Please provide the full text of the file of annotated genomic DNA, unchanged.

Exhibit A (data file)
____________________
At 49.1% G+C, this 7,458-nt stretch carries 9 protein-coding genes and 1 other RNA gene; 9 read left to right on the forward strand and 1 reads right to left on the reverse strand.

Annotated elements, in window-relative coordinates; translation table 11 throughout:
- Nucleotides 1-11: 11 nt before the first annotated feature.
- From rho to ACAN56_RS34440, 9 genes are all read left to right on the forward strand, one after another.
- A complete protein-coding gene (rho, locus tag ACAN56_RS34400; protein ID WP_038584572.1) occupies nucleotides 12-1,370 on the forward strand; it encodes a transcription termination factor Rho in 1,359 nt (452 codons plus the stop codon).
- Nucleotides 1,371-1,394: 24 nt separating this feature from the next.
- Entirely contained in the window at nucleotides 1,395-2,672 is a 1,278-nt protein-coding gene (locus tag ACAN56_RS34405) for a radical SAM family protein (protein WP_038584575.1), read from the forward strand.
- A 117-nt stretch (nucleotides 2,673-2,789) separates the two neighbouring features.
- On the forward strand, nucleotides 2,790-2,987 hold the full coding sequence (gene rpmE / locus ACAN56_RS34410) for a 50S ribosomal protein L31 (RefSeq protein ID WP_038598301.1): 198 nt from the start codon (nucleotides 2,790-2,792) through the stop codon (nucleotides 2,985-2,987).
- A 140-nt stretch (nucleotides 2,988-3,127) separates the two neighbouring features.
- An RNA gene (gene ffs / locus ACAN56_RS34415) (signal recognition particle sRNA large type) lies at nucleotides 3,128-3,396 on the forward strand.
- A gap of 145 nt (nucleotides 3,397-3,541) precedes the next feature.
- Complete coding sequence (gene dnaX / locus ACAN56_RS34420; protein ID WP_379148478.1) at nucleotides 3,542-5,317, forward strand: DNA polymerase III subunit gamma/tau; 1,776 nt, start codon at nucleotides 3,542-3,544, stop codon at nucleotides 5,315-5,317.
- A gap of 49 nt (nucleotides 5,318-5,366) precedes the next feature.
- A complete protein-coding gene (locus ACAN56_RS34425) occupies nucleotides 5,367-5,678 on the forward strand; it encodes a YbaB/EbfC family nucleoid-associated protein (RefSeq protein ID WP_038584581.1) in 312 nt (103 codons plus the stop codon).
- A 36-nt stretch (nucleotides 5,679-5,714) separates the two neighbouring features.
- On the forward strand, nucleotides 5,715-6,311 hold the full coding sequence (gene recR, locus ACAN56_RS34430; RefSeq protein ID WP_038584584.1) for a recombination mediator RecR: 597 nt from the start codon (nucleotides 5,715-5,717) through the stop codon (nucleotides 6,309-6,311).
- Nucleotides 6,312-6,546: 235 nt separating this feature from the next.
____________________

At 49.1% G+C, this 7,458-nt stretch carries 9 protein-coding genes and 1 other RNA gene; 9 read left to right on the forward strand and 1 reads right to left on the reverse strand.

Annotated elements, in window-relative coordinates; translation table 11 throughout:
- Nucleotides 1-11: 11 nt before the first annotated feature.
- From rho to ACAN56_RS34440, 9 genes are all read left to right on the forward strand, one after another.
- A complete protein-coding gene (rho, locus tag ACAN56_RS34400; protein ID WP_038584572.1) occupies nucleotides 12-1,370 on the forward strand; it encodes a transcription termination factor Rho in 1,359 nt (452 codons plus the stop codon).
- Nucleotides 1,371-1,394: 24 nt separating this feature from the next.
- Entirely contained in the window at nucleotides 1,395-2,672 is a 1,278-nt protein-coding gene (locus tag ACAN56_RS34405) for a radical SAM family protein (protein WP_038584575.1), read from the forward strand.
- A 117-nt stretch (nucleotides 2,673-2,789) separates the two neighbouring features.
- On the forward strand, nucleotides 2,790-2,987 hold the full coding sequence (gene rpmE / locus ACAN56_RS34410) for a 50S ribosomal protein L31 (RefSeq protein ID WP_038598301.1): 198 nt from the start codon (nucleotides 2,790-2,792) through the stop codon (nucleotides 2,985-2,987).
- A 140-nt stretch (nucleotides 2,988-3,127) separates the two neighbouring features.
- An RNA gene (gene ffs / locus ACAN56_RS34415) (signal recognition particle sRNA large type) lies at nucleotides 3,128-3,396 on the forward strand.
- A gap of 145 nt (nucleotides 3,397-3,541) precedes the next feature.
- Complete coding sequence (gene dnaX / locus ACAN56_RS34420; protein ID WP_379148478.1) at nucleotides 3,542-5,317, forward strand: DNA polymerase III subunit gamma/tau; 1,776 nt, start codon at nucleotides 3,542-3,544, stop codon at nucleotides 5,315-5,317.
- A gap of 49 nt (nucleotides 5,318-5,366) precedes the next feature.
- A complete protein-coding gene (locus ACAN56_RS34425) occupies nucleotides 5,367-5,678 on the forward strand; it encodes a YbaB/EbfC family nucleoid-associated protein (RefSeq protein ID WP_038584581.1) in 312 nt (103 codons plus the stop codon).
- A 36-nt stretch (nucleotides 5,679-5,714) separates the two neighbouring features.
- On the forward strand, nucleotides 5,715-6,311 hold the full coding sequence (gene recR, locus ACAN56_RS34430; RefSeq protein ID WP_038584584.1) for a recombination mediator RecR: 597 nt from the start codon (nucleotides 5,715-5,717) through the stop codon (nucleotides 6,309-6,311).
- Nucleotides 6,312-6,546: 235 nt separating this feature from the next.